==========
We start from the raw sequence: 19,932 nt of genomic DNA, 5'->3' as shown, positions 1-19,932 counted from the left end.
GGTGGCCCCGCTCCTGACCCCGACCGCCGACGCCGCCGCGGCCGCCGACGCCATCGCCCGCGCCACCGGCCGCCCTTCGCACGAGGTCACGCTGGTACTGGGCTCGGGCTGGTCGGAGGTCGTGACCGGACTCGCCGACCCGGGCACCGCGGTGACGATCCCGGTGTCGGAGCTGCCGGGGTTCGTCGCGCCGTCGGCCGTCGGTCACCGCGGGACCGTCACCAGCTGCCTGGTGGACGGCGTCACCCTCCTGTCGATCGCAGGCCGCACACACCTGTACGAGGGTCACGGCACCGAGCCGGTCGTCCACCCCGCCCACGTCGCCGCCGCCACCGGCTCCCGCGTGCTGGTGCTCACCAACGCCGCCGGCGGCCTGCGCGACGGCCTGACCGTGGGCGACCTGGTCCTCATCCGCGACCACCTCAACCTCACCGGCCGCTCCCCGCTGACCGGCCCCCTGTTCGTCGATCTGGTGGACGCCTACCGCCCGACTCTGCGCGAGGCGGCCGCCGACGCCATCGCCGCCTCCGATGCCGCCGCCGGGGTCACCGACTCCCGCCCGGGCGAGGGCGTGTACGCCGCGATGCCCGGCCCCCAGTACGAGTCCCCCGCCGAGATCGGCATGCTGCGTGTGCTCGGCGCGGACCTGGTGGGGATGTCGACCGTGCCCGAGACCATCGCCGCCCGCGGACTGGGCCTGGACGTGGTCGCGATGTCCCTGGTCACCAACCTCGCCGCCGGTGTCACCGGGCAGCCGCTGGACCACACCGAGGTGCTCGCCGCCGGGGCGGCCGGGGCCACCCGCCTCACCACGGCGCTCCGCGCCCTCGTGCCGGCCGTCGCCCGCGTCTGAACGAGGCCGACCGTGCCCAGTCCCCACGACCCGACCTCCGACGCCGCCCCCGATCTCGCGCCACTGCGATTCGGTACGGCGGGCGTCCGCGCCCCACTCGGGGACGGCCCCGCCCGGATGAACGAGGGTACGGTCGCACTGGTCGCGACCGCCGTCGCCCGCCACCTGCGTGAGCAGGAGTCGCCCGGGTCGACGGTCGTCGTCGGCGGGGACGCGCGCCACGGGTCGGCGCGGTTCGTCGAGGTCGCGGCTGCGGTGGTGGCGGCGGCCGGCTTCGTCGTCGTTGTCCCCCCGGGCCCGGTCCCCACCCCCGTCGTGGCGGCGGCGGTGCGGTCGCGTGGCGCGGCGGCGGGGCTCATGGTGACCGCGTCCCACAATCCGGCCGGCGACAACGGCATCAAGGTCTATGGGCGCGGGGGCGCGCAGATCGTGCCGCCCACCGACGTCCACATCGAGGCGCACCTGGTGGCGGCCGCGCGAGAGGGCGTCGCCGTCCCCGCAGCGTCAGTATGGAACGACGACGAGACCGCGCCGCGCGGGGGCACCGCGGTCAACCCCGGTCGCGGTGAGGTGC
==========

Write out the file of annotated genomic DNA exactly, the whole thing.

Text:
We start from the raw sequence: 19,932 nt of genomic DNA, 5'->3' as shown, positions 1-19,932 counted from the left end.
GGTGGCCCCGCTCCTGACCCCGACCGCCGACGCCGCCGCGGCCGCCGACGCCATCGCCCGCGCCACCGGCCGCCCTTCGCACGAGGTCACGCTGGTACTGGGCTCGGGCTGGTCGGAGGTCGTGACCGGACTCGCCGACCCGGGCACCGCGGTGACGATCCCGGTGTCGGAGCTGCCGGGGTTCGTCGCGCCGTCGGCCGTCGGTCACCGCGGGACCGTCACCAGCTGCCTGGTGGACGGCGTCACCCTCCTGTCGATCGCAGGCCGCACACACCTGTACGAGGGTCACGGCACCGAGCCGGTCGTCCACCCCGCCCACGTCGCCGCCGCCACCGGCTCCCGCGTGCTGGTGCTCACCAACGCCGCCGGCGGCCTGCGCGACGGCCTGACCGTGGGCGACCTGGTCCTCATCCGCGACCACCTCAACCTCACCGGCCGCTCCCCGCTGACCGGCCCCCTGTTCGTCGATCTGGTGGACGCCTACCGCCCGACTCTGCGCGAGGCGGCCGCCGACGCCATCGCCGCCTCCGATGCCGCCGCCGGGGTCACCGACTCCCGCCCGGGCGAGGGCGTGTACGCCGCGATGCCCGGCCCCCAGTACGAGTCCCCCGCCGAGATCGGCATGCTGCGTGTGCTCGGCGCGGACCTGGTGGGGATGTCGACCGTGCCCGAGACCATCGCCGCCCGCGGACTGGGCCTGGACGTGGTCGCGATGTCCCTGGTCACCAACCTCGCCGCCGGTGTCACCGGGCAGCCGCTGGACCACACCGAGGTGCTCGCCGCCGGGGCGGCCGGGGCCACCCGCCTCACCACGGCGCTCCGCGCCCTCGTGCCGGCCGTCGCCCGCGTCTGAACGAGGCCGACCGTGCCCAGTCCCCACGACCCGACCTCCGACGCCGCCCCCGATCTCGCGCCACTGCGATTCGGTACGGCGGGCGTCCGCGCCCCACTCGGGGACGGCCCCGCCCGGATGAACGAGGGTACGGTCGCACTGGTCGCGACCGCCGTCGCCCGCCACCTGCGTGAGCAGGAGTCGCCCGGGTCGACGGTCGTCGTCGGCGGGGACGCGCGCCACGGGTCGGCGCGGTTCGTCGAGGTCGCGGCTGCGGTGGTGGCGGCGGCCGGCTTCGTCGTCGTTGTCCCCCCGGGCCCGGTCCCCACCCCCGTCGTGGCGGCGGCGGTGCGGTCGCGTGGCGCGGCGGCGGGGCTCATGGTGACCGCGTCCCACAATCCGGCCGGCGACAACGGCATCAAGGTCTATGGGCGCGGGGGCGCGCAGATCGTGCCGCCCACCGACGTCCACATCGAGGCGCACCTGGTGGCGGCCGCGCGAGAGGGCGTCGCCGTCCCCGCAGCGTCAGTATGGAACGACGACGAGACCGCGCCGCGCGGGGGCACCGCGGTCAACCCCGGTCGCGGTGAGGTGC